At some point in your life most of us have heard the word “budget” being thrown around. If you are like me, most of you have likely been abused by that word. It used to be that when I heard the “B” word a few choice sentences come to mind:
“You can’t have that! It’s not in the BUDGET!”
“You would have your life together if you just did a BUDGET.”
“You should REALLY do a BUDGET.”
I remember sitting down and doing my very first budget in my early 20’s, and like most young people in their 20’s, I thought I knew everything on how to create a budget. Boy was I wrong. My budget had plenty of holes in it. I would account for how much my bills would be and then hope that I made enough to pay for all of them that month. It was a very reactive approach and it lasted for about a year before I gave up on it.
My second budget was created with help from my parents a couple years later. I was in tears and in crisis. I wasn’t making enough to cover my bills, credit cards, student loan payments, car payment, and a cash advance I had taken out. So, the decision to move out of my apartment and back in with my parents was made. We sat down with a legal pad and hammered out the details of where my paychecks were going to go. At the end of our planning session, I felt hopeless. I had just enough coming in to pay all my bills with $100 left over for any extra/unforeseeable expenses.
Now I had a plan. Yet, I still felt as if I was living on the edge. At this point I had no emergency fund in place and at the rate I was going I would have my debts paid off in the next 25 years. Talk about a real downer. 25 years of servitude meant I wouldn’t be able to start thinking about saving for anything until I was into my 50’s! I felt stuck, but didn’t let anyone know. I continued to suffer in silence until the fateful day that I visited a friend in Texas.
While visiting Texas I was invited to go to Financial Peace. A class taught by the financial guy Dave Ramsey. The class was on dumping debt, and an hour and a half later, I was hooked. It was as if my eyes had been open to a completely new lifestyle that I had no idea existed. For the first time in a long time, I had hope for my financial future and was motivated. A month later, I found out how to use a Zero Balance Budget, and to this day continue to use one.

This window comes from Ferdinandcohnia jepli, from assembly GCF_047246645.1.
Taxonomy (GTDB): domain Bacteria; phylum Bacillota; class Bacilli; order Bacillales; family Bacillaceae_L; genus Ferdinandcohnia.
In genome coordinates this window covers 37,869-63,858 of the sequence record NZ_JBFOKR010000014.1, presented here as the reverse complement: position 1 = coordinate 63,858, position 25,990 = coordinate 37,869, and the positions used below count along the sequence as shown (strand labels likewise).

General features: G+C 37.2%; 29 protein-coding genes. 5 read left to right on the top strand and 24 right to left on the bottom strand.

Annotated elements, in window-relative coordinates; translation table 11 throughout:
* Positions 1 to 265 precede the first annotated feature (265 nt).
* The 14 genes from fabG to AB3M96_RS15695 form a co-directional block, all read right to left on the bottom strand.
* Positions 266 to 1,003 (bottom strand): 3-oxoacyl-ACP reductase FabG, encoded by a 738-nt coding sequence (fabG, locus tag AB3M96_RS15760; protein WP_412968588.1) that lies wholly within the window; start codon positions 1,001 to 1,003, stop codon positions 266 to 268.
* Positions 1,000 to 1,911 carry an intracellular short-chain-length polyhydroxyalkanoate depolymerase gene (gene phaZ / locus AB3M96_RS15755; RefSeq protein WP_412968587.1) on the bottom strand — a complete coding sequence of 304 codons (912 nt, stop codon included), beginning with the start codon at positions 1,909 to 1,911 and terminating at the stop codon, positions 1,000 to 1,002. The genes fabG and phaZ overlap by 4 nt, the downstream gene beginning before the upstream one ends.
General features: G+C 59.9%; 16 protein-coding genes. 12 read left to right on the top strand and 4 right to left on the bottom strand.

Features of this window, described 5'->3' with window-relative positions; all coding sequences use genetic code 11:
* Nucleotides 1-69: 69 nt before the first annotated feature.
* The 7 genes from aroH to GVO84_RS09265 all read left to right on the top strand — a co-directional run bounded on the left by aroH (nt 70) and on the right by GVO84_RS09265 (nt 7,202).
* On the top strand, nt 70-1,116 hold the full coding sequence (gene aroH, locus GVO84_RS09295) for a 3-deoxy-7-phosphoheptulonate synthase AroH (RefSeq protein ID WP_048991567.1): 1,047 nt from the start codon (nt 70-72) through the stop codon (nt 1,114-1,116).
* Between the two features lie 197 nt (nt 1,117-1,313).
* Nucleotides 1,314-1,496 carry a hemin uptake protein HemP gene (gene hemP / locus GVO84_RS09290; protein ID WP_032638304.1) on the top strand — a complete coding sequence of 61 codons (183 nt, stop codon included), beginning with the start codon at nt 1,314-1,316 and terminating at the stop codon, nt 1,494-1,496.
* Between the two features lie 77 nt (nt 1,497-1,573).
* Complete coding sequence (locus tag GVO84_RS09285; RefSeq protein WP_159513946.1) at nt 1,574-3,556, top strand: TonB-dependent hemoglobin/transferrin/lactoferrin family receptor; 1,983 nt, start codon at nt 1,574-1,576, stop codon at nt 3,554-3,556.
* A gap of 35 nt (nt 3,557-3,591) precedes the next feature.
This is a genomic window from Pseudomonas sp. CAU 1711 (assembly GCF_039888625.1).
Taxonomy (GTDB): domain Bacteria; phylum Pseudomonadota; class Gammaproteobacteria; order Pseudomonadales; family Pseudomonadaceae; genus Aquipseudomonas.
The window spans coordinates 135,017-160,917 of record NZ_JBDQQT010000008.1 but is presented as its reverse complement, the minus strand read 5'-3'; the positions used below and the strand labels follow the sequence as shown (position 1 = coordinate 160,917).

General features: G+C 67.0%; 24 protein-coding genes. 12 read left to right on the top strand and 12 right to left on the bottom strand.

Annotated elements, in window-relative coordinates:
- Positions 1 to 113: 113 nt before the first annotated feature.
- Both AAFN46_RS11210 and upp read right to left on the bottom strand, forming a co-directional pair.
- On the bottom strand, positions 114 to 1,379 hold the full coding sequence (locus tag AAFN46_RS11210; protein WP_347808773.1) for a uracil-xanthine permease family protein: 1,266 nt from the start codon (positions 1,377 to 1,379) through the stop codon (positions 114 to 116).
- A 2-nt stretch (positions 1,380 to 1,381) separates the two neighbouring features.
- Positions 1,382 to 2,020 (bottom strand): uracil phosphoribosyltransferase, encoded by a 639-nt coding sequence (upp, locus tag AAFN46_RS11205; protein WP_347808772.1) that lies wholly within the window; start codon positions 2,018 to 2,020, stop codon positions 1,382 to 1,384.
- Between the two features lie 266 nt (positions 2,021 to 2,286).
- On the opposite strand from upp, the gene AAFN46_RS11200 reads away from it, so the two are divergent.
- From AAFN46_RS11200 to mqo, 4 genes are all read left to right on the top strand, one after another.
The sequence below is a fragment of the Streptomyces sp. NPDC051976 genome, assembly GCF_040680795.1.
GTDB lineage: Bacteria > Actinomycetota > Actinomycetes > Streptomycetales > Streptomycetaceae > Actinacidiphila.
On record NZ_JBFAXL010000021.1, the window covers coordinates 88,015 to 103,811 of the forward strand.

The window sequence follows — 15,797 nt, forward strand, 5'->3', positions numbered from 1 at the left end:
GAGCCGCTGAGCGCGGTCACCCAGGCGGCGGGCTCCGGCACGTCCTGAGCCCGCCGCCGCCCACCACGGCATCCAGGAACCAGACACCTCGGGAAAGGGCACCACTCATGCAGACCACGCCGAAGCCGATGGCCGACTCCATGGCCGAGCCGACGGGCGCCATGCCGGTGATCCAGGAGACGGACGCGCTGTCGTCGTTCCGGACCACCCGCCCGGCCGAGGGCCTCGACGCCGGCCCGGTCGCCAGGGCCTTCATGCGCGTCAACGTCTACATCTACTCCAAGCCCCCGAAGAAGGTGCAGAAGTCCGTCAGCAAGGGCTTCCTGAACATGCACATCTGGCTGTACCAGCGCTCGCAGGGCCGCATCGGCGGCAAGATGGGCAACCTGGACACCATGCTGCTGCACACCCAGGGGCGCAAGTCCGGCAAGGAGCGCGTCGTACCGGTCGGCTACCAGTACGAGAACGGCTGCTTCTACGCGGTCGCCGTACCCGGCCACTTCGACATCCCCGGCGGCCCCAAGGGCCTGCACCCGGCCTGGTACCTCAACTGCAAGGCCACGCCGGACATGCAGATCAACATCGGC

So what is a Zero Balance Budget?
Quite simply it is a budget that you do before each month begins (so if it is April, then you do your budget for May at the end of the month) where you allocate (or spend) all of the money you are going to make for that month on paper.
Say you make $2,500 a month in take home pay. You would write out that amount at the top of the page. Then you would make a list of your ALL of your expenses and allocate your check until you have spent all $2,500. Included is an simple example below:
Your first budget is not going to be perfect. In fact, your second one isn’t going to be much better. But don’t worry. The budget you make is not set in stone, and because life happens, it is constantly in flux. So you WILL have to make changes as the month goes on. I did. My friends who budget had to. My fiance is going to have to once we get married (yup, she’s not excluded from budgeting)! After awhile you will get the hang of it and eventually it will only take you 5-10 minutes each month!
You will start to relax a little. I can still remember the feeling I had when I realized I had enough money to keep the lights on AND eat! Such an amazing calm came over me that I could start to focus on other things in my life like work, friends, and even play! If I can do this, I know you can too!
Summary: budgeting is key to financial success. The Zero Based Budget is by far the best way that I have found to help keep track of expenses and to be intentional with your paychecks. It can restore your sense of control and purpose in your life and it is worth the time you put into it each month. It takes about 3 months to get decent at it, so give yourself some grace when you make changes!